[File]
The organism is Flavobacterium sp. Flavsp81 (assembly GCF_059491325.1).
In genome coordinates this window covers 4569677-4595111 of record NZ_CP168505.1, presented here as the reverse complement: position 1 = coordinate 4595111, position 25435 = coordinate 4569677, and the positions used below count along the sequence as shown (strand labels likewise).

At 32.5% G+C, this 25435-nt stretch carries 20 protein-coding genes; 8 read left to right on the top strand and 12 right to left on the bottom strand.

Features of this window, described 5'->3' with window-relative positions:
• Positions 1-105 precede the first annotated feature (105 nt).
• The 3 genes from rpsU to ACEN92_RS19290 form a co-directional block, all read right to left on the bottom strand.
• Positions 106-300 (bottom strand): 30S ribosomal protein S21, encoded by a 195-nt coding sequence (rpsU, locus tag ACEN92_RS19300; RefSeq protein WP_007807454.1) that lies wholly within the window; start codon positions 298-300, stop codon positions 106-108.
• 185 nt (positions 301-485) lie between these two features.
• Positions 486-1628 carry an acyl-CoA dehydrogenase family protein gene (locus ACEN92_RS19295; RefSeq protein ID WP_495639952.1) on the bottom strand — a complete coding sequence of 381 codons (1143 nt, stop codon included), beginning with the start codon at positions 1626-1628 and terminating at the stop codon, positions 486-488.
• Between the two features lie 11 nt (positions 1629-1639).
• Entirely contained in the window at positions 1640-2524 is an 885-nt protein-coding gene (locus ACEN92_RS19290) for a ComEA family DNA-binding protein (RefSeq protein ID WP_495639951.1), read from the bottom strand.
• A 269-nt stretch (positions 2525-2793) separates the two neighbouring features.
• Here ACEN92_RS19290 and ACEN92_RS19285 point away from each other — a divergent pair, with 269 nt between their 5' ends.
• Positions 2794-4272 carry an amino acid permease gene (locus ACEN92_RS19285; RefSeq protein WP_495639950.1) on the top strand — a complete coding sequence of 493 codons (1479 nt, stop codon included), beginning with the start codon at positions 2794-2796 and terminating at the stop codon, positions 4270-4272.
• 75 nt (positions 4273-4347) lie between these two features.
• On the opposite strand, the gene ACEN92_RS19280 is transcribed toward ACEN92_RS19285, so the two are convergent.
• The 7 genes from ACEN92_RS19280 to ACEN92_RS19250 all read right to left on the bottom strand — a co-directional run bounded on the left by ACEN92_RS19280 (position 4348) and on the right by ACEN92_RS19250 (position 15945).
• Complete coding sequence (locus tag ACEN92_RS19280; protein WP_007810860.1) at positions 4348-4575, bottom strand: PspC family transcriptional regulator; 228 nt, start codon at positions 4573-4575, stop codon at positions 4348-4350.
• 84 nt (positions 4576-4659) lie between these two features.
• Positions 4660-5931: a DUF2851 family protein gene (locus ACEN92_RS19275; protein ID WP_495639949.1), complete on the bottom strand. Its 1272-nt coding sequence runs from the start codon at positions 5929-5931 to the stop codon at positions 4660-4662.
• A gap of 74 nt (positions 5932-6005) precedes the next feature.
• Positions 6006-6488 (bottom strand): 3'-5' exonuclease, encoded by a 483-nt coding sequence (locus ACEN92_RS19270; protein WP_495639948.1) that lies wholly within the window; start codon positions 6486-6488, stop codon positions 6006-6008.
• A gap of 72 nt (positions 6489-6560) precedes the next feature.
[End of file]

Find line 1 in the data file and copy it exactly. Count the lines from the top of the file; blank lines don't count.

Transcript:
The organism is Flavobacterium sp. Flavsp81 (assembly GCF_059491325.1).